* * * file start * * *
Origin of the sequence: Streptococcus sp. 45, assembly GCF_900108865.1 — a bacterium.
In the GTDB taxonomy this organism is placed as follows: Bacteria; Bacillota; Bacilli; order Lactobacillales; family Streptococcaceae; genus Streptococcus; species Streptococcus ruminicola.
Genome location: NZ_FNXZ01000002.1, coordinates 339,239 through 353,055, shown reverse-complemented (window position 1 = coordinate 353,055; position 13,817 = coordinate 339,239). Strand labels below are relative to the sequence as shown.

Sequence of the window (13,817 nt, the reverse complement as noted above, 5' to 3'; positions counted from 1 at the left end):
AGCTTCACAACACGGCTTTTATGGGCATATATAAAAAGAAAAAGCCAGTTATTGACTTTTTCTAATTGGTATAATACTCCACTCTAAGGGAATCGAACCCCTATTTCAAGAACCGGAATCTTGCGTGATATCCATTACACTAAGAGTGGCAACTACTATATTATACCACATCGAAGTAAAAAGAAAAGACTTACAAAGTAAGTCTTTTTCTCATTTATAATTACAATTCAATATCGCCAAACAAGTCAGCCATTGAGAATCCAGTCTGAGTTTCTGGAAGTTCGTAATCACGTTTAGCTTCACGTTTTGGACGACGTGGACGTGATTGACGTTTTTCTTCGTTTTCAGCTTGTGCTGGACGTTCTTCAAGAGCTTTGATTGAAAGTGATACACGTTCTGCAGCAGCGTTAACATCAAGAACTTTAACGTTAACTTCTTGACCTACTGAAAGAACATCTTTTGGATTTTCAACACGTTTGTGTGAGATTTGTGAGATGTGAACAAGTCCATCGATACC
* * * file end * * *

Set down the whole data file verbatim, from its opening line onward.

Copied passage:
Origin of the sequence: Streptococcus sp. 45, assembly GCF_900108865.1 — a bacterium.
In the GTDB taxonomy this organism is placed as follows: Bacteria; Bacillota; Bacilli; order Lactobacillales; family Streptococcaceae; genus Streptococcus; species Streptococcus ruminicola.
Genome location: NZ_FNXZ01000002.1, coordinates 339,239 through 353,055, shown reverse-complemented (window position 1 = coordinate 353,055; position 13,817 = coordinate 339,239). Strand labels below are relative to the sequence as shown.

Sequence of the window (13,817 nt, the reverse complement as noted above, 5' to 3'; positions counted from 1 at the left end):
AGCTTCACAACACGGCTTTTATGGGCATATATAAAAAGAAAAAGCCAGTTATTGACTTTTTCTAATTGGTATAATACTCCACTCTAAGGGAATCGAACCCCTATTTCAAGAACCGGAATCTTGCGTGATATCCATTACACTAAGAGTGGCAACTACTATATTATACCACATCGAAGTAAAAAGAAAAGACTTACAAAGTAAGTCTTTTTCTCATTTATAATTACAATTCAATATCGCCAAACAAGTCAGCCATTGAGAATCCAGTCTGAGTTTCTGGAAGTTCGTAATCACGTTTAGCTTCACGTTTTGGACGACGTGGACGTGATTGACGTTTTTCTTCGTTTTCAGCTTGTGCTGGACGTTCTTCAAGAGCTTTGATTGAAAGTGATACACGTTCTGCAGCAGCGTTAACATCAAGAACTTTAACGTTAACTTCTTGACCTACTGAAAGAACATCTTTTGGATTTTCAACACGTTTGTGTGAGATTTGTGAGATGTGAACAAGTCCATCGATACC